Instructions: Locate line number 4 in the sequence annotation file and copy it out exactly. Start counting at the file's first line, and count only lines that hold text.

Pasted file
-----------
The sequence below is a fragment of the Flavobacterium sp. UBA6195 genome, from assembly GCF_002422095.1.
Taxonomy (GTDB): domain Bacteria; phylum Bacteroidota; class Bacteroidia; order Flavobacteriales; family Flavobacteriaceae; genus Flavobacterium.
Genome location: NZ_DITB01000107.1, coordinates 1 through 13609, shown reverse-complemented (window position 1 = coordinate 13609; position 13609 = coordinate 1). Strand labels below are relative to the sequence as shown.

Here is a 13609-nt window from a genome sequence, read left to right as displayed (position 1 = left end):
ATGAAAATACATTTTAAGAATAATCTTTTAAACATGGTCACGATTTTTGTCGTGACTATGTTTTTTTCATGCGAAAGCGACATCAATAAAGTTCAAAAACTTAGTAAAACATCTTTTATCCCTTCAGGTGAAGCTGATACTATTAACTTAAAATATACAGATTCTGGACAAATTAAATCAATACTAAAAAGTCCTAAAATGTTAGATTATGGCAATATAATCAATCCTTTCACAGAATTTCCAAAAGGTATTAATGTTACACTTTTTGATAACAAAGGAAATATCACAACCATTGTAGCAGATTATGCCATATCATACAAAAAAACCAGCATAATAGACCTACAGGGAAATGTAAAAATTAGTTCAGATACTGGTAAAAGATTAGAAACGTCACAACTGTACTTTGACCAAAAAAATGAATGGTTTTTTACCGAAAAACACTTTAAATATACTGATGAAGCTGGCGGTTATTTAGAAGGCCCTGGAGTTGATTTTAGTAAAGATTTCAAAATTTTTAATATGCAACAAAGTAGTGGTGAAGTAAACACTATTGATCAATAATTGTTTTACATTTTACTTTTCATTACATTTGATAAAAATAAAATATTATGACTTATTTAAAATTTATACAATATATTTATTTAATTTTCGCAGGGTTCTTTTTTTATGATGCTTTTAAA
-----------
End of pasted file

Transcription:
Here is a 13609-nt window from a genome sequence, read left to right as displayed (position 1 = left end):